TU Law helps students land externship opportunities from one end of the country to the other. Find out more about this outstanding preparation for legal practice.

Outstanding Teachers selected for devotion to students and mentoring

Collins Professor of Computer Information Systems Lori Leonard, Stanley Rutland Professor of American History Andrew Wood and Associate Professor of Law Matt Lamkin are TU’s Outstanding Teachers for 2020. Their devotion to teaching and mentoring molds the character and work ethic of students, preparing them for successful careers and lives.

The university inaugurated the Distinguished Award for Outstanding Teaching in 1980. Honorees may receive the award once in a lifetime, and only three awards are given annually. The award is especially meaningful because it must be initiated by a student’s nomination, and the winners are selected by colleagues who serve on the Faculty Affairs Committee of the Faculty Senate. Each honoree receives a medal and a stipend.

Matt Lamkin

outstanding teachersSince joining the College of Law faculty in 2013, Lamkin has earned the praise and admiration of his students. He has been recognized by students for his outstanding teaching every semester he has taught in the TU College of Law, translating to many awards. In his first two years at TU and again in 2018-2019, students voted to recognize Lamkin with the College of Law Outstanding First Year Professor Award. In 2015-16, he was honored as the Outstanding Upper-Class Professor.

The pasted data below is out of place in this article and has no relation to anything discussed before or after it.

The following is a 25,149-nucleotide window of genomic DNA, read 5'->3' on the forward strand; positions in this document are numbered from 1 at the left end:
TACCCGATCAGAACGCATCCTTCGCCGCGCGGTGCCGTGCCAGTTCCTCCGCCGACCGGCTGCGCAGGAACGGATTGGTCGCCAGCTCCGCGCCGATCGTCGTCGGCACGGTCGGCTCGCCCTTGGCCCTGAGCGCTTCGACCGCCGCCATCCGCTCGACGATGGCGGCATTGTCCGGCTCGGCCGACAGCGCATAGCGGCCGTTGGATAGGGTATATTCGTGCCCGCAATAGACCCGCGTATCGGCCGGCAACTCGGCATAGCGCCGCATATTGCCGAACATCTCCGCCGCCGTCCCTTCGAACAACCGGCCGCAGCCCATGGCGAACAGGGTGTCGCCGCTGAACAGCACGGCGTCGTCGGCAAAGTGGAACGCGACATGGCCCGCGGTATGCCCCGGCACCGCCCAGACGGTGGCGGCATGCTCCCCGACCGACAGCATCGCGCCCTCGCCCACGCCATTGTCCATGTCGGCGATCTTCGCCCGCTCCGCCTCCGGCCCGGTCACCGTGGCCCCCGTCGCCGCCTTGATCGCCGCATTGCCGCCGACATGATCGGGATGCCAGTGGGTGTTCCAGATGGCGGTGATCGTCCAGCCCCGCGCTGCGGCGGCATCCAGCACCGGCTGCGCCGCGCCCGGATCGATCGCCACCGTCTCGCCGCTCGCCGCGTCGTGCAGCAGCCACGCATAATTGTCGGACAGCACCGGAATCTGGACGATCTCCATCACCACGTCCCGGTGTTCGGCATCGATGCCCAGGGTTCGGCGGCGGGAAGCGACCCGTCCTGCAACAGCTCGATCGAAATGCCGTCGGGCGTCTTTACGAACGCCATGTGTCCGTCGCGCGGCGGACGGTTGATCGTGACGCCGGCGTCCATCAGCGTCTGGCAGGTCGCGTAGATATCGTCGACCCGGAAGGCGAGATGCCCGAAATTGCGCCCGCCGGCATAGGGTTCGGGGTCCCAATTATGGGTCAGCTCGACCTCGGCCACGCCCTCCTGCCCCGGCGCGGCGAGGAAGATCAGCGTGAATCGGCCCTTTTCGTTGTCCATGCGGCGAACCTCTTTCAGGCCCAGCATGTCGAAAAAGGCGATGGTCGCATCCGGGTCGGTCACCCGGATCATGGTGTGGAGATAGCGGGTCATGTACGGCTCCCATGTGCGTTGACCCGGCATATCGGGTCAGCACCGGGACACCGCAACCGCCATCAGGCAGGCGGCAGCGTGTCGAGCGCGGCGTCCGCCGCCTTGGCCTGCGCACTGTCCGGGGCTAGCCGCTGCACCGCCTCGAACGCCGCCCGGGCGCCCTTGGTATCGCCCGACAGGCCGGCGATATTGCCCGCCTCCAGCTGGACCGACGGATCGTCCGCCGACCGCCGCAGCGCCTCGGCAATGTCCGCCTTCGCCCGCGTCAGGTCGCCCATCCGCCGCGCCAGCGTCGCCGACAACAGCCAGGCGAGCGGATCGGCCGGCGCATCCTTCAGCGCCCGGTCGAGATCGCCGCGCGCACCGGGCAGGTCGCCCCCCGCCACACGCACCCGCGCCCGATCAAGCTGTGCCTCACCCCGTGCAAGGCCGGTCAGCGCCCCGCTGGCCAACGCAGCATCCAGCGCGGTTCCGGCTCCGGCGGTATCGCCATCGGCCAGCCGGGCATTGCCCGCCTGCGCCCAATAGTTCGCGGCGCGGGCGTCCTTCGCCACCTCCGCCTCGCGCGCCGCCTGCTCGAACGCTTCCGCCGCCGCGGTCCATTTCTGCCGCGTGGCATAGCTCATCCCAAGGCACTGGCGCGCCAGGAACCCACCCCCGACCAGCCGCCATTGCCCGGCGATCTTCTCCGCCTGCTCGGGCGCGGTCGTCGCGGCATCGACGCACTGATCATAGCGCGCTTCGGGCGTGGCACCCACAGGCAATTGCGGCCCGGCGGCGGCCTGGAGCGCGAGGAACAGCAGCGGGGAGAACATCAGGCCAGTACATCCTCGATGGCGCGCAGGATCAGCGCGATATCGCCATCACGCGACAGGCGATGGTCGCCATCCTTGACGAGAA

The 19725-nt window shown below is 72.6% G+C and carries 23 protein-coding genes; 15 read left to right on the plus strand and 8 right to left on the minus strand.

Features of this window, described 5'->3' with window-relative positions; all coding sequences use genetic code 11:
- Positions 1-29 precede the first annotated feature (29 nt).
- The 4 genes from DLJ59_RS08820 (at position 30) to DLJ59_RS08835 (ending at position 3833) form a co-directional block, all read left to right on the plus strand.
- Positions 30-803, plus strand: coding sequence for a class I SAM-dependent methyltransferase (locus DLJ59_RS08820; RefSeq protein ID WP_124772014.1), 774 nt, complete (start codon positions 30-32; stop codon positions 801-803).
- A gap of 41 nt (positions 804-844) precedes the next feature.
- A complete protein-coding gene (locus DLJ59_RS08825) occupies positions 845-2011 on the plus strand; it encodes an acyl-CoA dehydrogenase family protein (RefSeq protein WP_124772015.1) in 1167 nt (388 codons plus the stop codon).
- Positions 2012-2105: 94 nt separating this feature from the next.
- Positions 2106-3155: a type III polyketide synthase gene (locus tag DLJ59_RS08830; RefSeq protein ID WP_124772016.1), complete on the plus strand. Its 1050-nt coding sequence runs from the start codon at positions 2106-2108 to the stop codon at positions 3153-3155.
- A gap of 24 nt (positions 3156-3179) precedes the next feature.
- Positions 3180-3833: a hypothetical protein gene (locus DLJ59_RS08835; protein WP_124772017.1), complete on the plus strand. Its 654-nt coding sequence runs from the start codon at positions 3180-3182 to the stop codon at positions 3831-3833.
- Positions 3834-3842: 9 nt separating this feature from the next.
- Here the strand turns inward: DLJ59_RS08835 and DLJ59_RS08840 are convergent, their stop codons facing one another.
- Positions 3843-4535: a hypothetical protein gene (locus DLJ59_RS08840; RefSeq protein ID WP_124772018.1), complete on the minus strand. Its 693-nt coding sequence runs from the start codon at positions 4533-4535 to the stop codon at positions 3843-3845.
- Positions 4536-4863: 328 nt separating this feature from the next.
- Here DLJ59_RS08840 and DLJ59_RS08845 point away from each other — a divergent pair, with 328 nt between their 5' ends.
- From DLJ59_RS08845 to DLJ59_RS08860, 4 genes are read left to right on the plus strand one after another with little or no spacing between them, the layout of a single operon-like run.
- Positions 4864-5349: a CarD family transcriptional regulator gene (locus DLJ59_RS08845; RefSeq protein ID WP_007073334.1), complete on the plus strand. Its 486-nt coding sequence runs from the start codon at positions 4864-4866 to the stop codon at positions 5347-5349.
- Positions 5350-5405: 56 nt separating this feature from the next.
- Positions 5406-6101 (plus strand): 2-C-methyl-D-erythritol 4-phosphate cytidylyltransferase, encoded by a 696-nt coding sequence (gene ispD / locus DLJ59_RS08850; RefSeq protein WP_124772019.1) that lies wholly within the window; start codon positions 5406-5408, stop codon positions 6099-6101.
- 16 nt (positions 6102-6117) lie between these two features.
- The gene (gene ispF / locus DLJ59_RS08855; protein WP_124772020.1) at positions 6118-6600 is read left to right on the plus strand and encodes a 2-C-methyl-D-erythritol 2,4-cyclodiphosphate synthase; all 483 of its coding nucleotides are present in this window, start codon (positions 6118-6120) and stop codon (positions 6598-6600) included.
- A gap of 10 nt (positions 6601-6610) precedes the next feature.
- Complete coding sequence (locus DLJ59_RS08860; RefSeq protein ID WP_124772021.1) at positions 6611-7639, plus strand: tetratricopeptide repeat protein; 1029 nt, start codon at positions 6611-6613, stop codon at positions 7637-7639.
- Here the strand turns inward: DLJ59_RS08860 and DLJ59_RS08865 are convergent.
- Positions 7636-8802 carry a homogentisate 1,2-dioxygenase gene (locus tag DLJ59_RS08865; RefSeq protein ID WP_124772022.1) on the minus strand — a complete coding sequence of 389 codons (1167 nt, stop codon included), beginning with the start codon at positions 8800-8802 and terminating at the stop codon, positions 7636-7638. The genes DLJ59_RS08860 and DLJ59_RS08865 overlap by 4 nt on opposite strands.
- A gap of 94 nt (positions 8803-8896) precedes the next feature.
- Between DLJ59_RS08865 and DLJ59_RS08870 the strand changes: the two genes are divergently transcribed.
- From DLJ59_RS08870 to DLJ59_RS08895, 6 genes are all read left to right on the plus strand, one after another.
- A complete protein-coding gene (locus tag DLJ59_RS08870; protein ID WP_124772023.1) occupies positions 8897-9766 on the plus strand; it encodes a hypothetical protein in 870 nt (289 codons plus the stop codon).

Lamkin’s teaching philosophy is “driven by a desire to teach his students critical skills that will endure beyond their recollection of any particular law school subject matter.” He achieves this by teaching analysis and argument and helping students engage with the course materials in effective ways.

Student Comments:

  • “Helped me with my writing ability and had a continuing conversation about my paper and what I needed to do to write a paper effectively.”
  • “Professor Lamkin always made himself available for us to meet with him and was always very helpful and provided bonus sessions, which were a huge help to preparing for the exam. I also enjoyed the ‘life lesson’ talks he would give on occasion; they were an encouragement to me.”
  • “This has been my favorite class so far. I really like it that Lamkin takes his time to explain the different concepts. It’s useful when we move on to the next topic and they correlate.”

Lori Leonard